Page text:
With the use of the same column at elevated temperature (50° C.), anisocratic separation baseline resolved the mixture into its four respectiveconstituents (FIG. 10B). Canova-Davis et al., Biochem. J., 285: 207 (1992).N-terminal sequence, peptide mapping, RP-HPLC, and mass-spectrometry analysis were performed on the four collected peaks that identified them as rhIGF-I, a methionine-sulfoxide variant, a misfolded form, and the respective misfolded-methionine-sulfoxide form. These results are consistent with those previously reported by Forsberg et al., Biochem. J.,271: 357 (1990) and Raschdorf et al., Biomedical and Environmental Mass Spectroscopy, 16: 3-8 (1988).

The TFA counter-ion used in the analytical separation appeared to form a tight ion-pair with the product and was difficult to remove in subsequent process steps. This strong ion-pair interaction had been previously observed from synthetic peptides. Gabriel, Int. J. Peptide Protein Res., 30: 40 (1987). A similar separation to 0.1 TFA, 28.5% ACN was achieved on the 5-μm Vydac-C18 column by using a low ionic strength acetate/halide pH 3 buffer (20 mM HAc, 20 mM NaCl) in 27.5% ACN (FIG. 11). The beneficialion-pairing effects of NaCl in RP-HPLC have been previously reported in O'Hare and Nice, J. Chromatogr., 171: 209 (1979). HAc or NaCl levels higher than 20 mM showed no further increase in resolution. The retention times were stabilized by changing the elution conditions from isocratic toa very shallow linear gradient, 27-28% ACN over 40 minutes.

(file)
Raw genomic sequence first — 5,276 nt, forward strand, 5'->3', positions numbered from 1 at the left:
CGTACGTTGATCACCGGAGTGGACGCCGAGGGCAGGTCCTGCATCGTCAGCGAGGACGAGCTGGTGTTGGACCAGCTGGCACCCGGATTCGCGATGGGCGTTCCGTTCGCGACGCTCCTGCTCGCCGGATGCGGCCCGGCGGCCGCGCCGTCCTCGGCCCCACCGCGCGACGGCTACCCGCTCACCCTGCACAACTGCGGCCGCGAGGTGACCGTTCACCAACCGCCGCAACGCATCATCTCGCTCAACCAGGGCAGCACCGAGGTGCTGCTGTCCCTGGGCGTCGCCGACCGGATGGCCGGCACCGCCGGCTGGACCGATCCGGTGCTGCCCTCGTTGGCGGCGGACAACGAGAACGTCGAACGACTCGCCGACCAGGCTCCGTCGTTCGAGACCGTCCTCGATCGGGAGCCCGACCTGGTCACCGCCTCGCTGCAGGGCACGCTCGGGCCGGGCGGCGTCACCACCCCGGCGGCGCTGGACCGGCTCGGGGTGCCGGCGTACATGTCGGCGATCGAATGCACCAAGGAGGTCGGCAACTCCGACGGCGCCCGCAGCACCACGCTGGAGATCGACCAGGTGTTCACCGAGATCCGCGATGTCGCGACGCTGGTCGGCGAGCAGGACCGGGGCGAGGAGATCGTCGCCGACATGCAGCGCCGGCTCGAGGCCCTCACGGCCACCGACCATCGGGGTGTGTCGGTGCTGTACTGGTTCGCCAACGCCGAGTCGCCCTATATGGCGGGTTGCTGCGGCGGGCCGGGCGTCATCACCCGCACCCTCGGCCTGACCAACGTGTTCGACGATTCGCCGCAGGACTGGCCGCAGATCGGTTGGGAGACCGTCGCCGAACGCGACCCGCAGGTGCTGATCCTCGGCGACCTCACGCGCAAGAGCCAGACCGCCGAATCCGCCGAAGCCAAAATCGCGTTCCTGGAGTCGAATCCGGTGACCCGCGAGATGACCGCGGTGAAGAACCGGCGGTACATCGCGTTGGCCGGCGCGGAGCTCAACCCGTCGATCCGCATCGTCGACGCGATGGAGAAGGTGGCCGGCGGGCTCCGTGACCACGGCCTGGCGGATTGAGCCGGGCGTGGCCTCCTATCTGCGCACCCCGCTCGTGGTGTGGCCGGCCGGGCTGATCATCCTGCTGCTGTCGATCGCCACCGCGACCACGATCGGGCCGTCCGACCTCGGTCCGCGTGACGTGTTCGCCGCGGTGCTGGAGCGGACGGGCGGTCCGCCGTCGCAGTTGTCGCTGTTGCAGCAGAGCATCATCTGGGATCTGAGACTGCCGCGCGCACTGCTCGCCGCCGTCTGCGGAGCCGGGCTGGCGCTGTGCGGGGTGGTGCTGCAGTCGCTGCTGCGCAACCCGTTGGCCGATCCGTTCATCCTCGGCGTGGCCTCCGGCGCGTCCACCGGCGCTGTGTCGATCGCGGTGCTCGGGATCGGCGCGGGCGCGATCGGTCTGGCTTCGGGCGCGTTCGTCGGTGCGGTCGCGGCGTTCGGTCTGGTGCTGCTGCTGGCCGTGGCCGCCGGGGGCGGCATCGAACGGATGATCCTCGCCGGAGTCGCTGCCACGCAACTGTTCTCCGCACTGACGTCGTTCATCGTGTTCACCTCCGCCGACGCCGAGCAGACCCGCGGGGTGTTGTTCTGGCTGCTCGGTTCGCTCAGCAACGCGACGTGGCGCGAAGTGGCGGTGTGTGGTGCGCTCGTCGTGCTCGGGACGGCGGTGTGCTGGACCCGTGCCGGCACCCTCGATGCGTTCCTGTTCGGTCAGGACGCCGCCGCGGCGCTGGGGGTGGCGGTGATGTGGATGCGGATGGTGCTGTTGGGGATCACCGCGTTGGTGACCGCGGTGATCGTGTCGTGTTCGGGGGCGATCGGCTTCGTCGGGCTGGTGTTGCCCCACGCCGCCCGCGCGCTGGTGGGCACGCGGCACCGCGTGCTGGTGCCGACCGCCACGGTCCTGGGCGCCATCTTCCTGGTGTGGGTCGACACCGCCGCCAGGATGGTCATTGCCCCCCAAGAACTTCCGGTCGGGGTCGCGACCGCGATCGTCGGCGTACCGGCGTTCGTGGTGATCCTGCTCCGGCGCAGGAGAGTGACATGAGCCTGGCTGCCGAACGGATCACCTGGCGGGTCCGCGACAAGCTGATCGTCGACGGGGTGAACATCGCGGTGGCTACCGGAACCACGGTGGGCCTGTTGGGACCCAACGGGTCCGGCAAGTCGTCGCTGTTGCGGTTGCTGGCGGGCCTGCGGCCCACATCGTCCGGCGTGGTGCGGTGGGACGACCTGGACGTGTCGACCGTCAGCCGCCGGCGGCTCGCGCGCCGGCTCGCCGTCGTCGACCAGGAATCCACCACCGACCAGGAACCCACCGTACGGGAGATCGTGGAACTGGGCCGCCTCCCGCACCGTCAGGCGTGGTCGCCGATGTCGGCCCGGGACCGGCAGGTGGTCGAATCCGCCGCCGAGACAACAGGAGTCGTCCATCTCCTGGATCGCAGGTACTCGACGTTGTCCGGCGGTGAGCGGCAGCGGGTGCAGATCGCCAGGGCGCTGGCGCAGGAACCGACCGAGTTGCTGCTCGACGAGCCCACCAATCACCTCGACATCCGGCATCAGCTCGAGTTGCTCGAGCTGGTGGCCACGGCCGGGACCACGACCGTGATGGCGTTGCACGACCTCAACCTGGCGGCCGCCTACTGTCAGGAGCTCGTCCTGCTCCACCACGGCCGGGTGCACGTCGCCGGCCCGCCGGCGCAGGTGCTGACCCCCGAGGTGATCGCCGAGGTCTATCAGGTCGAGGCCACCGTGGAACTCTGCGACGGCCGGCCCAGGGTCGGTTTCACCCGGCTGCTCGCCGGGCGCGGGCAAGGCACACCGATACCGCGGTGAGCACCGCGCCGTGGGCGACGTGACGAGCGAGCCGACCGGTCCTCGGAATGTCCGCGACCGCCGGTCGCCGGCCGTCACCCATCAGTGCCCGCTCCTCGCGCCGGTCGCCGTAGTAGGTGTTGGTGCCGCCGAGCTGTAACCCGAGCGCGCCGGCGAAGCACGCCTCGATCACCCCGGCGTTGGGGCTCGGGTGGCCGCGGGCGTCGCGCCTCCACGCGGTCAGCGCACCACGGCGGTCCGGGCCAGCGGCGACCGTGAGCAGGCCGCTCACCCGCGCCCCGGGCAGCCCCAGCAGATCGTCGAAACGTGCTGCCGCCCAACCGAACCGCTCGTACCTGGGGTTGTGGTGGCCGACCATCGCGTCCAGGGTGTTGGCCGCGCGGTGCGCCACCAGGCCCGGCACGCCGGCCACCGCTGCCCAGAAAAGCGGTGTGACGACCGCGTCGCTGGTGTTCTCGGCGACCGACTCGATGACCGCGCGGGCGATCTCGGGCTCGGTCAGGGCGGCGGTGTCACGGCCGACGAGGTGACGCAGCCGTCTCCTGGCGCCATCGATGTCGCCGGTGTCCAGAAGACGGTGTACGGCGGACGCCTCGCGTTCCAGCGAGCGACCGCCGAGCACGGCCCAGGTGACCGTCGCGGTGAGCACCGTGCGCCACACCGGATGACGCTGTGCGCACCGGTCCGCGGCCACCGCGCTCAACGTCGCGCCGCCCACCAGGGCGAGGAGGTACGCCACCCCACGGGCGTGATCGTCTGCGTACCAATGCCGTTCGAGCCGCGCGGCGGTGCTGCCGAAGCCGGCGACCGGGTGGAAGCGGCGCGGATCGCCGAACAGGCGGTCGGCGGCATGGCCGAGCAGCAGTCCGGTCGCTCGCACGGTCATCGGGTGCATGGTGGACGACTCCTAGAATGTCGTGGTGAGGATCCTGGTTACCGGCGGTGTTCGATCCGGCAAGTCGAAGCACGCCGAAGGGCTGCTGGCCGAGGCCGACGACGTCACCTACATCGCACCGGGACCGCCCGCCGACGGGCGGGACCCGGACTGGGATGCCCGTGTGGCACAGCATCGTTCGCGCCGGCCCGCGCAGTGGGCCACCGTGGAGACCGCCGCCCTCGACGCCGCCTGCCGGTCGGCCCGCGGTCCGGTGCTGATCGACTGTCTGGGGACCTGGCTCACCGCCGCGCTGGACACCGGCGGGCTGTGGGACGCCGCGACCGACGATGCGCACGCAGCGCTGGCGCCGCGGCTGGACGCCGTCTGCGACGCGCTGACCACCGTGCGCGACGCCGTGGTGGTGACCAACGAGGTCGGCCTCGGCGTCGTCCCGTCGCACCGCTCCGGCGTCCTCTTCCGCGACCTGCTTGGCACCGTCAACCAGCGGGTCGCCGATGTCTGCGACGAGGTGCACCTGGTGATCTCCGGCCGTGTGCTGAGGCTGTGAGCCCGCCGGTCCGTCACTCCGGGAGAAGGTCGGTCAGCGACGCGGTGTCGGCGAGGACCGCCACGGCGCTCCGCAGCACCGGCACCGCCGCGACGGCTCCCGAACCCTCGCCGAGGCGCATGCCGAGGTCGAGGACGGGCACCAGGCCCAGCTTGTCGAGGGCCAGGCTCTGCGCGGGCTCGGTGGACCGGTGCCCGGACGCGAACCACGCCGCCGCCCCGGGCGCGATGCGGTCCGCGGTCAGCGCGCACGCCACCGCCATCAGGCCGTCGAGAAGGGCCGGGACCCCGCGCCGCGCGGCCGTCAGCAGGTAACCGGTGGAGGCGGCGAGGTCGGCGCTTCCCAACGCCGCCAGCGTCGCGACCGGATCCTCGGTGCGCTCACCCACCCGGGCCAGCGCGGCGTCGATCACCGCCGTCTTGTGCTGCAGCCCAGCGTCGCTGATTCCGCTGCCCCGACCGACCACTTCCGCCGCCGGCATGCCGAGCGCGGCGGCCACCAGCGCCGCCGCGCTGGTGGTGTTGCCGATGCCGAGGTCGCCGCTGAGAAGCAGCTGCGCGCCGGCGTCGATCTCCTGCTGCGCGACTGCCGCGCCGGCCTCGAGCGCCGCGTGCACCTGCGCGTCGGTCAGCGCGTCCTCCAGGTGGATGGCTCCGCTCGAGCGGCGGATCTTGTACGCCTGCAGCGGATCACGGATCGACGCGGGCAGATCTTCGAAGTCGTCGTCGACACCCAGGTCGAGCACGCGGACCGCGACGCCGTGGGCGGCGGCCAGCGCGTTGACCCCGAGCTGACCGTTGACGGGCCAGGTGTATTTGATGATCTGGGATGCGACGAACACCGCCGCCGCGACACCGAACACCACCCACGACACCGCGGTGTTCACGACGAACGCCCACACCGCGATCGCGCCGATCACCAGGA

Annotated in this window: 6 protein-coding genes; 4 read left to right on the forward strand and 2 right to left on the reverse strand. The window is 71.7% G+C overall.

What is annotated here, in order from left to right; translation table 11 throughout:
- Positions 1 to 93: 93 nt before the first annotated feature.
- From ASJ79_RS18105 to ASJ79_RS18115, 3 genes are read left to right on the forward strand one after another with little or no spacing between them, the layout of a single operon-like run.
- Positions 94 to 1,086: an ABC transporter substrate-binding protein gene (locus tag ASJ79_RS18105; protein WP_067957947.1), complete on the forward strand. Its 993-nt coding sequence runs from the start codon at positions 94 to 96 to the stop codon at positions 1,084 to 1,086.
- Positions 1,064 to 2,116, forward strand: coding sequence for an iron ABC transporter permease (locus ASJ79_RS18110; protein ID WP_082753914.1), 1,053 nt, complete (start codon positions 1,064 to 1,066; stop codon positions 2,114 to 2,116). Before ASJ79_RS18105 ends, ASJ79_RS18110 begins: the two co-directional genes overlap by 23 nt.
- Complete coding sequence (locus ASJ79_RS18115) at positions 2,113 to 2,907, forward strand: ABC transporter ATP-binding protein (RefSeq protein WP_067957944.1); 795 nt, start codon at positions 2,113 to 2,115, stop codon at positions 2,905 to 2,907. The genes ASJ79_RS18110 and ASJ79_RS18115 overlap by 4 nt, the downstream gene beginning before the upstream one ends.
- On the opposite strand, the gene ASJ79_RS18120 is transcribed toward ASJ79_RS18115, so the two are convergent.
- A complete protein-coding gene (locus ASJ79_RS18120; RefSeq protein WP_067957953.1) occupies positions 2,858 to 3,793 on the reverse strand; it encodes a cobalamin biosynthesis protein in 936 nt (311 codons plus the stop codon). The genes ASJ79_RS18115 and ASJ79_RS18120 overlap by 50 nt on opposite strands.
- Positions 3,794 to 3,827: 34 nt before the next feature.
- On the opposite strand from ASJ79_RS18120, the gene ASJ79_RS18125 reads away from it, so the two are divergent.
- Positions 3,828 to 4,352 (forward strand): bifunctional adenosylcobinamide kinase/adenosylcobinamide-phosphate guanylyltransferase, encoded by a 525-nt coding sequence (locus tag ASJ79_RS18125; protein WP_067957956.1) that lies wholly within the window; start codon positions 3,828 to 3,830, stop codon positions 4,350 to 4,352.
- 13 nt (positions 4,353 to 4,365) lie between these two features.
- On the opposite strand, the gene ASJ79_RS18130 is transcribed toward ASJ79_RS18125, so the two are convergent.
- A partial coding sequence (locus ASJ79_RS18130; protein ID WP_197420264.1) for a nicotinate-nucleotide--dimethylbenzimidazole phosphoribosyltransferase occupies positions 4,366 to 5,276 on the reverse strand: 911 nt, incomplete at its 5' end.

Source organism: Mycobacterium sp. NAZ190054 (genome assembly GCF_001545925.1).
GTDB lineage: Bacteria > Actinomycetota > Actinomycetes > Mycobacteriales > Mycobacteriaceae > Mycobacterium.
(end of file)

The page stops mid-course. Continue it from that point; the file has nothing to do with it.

C. Results

The acetate buffer mobile phase developed on the 5-μm Vydac-C18 column was adapted to a 15-μm Waters-C4 preparative medium packed in a 0.39×30 cm column (FIG. 12A). With use of the acetate buffer at 50° C., four peak fractions were collected during a shallow gradient elution, 27-28% ACN over 40 minutes. Fractions 1-4 were analyzed on the Vydac-C18 column as described above with the following modifications. Analytical through-put was increased by developing a rapid,near-isocratic (27-28% ACN with 0.1% TFA) method wherein the flow rate was increased from 0.5 to 2 mL/minute. The gradient volume was kept constant by shortening the duration from 40 to 10 minutes. Analysis of the peak fractions confirmed that the elution order of the IGF-I species using the acetate buffer was identical to the order with TFA (FIG. 12B).